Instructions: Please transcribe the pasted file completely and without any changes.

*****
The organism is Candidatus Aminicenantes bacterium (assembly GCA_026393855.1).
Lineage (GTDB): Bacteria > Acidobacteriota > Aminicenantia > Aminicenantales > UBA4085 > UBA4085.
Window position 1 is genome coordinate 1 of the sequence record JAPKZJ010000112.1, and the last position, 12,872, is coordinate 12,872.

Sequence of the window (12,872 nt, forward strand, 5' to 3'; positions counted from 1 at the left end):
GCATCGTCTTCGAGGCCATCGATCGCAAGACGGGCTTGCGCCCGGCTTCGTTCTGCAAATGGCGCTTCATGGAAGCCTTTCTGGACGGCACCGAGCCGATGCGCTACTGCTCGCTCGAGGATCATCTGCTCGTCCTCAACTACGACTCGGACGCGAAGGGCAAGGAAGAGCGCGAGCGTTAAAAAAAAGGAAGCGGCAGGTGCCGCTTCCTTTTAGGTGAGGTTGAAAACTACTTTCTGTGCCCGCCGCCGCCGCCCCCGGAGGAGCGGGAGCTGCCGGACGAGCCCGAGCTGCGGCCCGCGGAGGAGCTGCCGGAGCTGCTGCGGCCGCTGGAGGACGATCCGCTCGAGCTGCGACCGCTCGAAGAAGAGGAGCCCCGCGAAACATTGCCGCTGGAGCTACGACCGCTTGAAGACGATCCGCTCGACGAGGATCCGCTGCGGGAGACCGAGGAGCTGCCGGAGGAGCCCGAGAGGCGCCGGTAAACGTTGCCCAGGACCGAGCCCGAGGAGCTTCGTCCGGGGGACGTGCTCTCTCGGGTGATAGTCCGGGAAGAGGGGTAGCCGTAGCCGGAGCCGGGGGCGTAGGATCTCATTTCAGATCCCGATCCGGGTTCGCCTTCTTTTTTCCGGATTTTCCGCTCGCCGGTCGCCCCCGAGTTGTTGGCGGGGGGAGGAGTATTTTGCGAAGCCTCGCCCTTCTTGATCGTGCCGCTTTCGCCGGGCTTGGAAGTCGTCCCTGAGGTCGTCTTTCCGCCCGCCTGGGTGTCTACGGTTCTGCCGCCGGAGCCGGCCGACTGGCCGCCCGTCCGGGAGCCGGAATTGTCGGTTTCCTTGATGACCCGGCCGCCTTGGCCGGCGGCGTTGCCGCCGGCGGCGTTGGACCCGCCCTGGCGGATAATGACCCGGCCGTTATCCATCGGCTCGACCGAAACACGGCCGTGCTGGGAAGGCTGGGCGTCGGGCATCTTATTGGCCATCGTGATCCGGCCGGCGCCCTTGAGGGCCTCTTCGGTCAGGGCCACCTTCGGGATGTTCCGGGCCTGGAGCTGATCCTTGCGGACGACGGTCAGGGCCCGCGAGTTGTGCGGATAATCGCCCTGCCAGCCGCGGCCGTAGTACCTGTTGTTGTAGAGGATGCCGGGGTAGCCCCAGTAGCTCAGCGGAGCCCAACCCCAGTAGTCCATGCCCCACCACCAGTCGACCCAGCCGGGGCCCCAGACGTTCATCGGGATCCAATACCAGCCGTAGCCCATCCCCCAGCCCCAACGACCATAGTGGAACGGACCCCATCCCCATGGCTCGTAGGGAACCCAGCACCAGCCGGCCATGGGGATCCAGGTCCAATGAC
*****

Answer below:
The organism is Candidatus Aminicenantes bacterium (assembly GCA_026393855.1).
Lineage (GTDB): Bacteria > Acidobacteriota > Aminicenantia > Aminicenantales > UBA4085 > UBA4085.
Window position 1 is genome coordinate 1 of the sequence record JAPKZJ010000112.1, and the last position, 12,872, is coordinate 12,872.

Sequence of the window (12,872 nt, forward strand, 5' to 3'; positions counted from 1 at the left end):
GCATCGTCTTCGAGGCCATCGATCGCAAGACGGGCTTGCGCCCGGCTTCGTTCTGCAAATGGCGCTTCATGGAAGCCTTTCTGGACGGCACCGAGCCGATGCGCTACTGCTCGCTCGAGGATCATCTGCTCGTCCTCAACTACGACTCGGACGCGAAGGGCAAGGAAGAGCGCGAGCGTTAAAAAAAAGGAAGCGGCAGGTGCCGCTTCCTTTTAGGTGAGGTTGAAAACTACTTTCTGTGCCCGCCGCCGCCGCCCCCGGAGGAGCGGGAGCTGCCGGACGAGCCCGAGCTGCGGCCCGCGGAGGAGCTGCCGGAGCTGCTGCGGCCGCTGGAGGACGATCCGCTCGAGCTGCGACCGCTCGAAGAAGAGGAGCCCCGCGAAACATTGCCGCTGGAGCTACGACCGCTTGAAGACGATCCGCTCGACGAGGATCCGCTGCGGGAGACCGAGGAGCTGCCGGAGGAGCCCGAGAGGCGCCGGTAAACGTTGCCCAGGACCGAGCCCGAGGAGCTTCGTCCGGGGGACGTGCTCTCTCGGGTGATAGTCCGGGAAGAGGGGTAGCCGTAGCCGGAGCCGGGGGCGTAGGATCTCATTTCAGATCCCGATCCGGGTTCGCCTTCTTTTTTCCGGATTTTCCGCTCGCCGGTCGCCCCCGAGTTGTTGGCGGGGGGAGGAGTATTTTGCGAAGCCTCGCCCTTCTTGATCGTGCCGCTTTCGCCGGGCTTGGAAGTCGTCCCTGAGGTCGTCTTTCCGCCCGCCTGGGTGTCTACGGTTCTGCCGCCGGAGCCGGCCGACTGGCCGCCCGTCCGGGAGCCGGAATTGTCGGTTTCCTTGATGACCCGGCCGCCTTGGCCGGCGGCGTTGCCGCCGGCGGCGTTGGACCCGCCCTGGCGGATAATGACCCGGCCGTTATCCATCGGCTCGACCGAAACACGGCCGTGCTGGGAAGGCTGGGCGTCGGGCATCTTATTGGCCATCGTGATCCGGCCGGCGCCCTTGAGGGCCTCTTCGGTCAGGGCCACCTTCGGGATGTTCCGGGCCTGGAGCTGATCCTTGCGGACGACGGTCAGGGCCCGCGAGTTGTGCGGATAATCGCCCTGCCAGCCGCGGCCGTAGTACCTGTTGTTGTAGAGGATGCCGGGGTAGCCCCAGTAGCTCAGCGGAGCCCAACCCCAGTAGTCCATGCCCCACCACCAGTCGACCCAGCCGGGGCCCCAGACGTTCATCGGGATCCAATACCAGCCGTAGCCCATCCCCCAGCCCCAACGACCATAGTGGAACGGACCCCATCCCCATGGCTCGTAGGGAACCCAGCACCAGCCGGCCATGGGGATCCAGGTCCAATGAC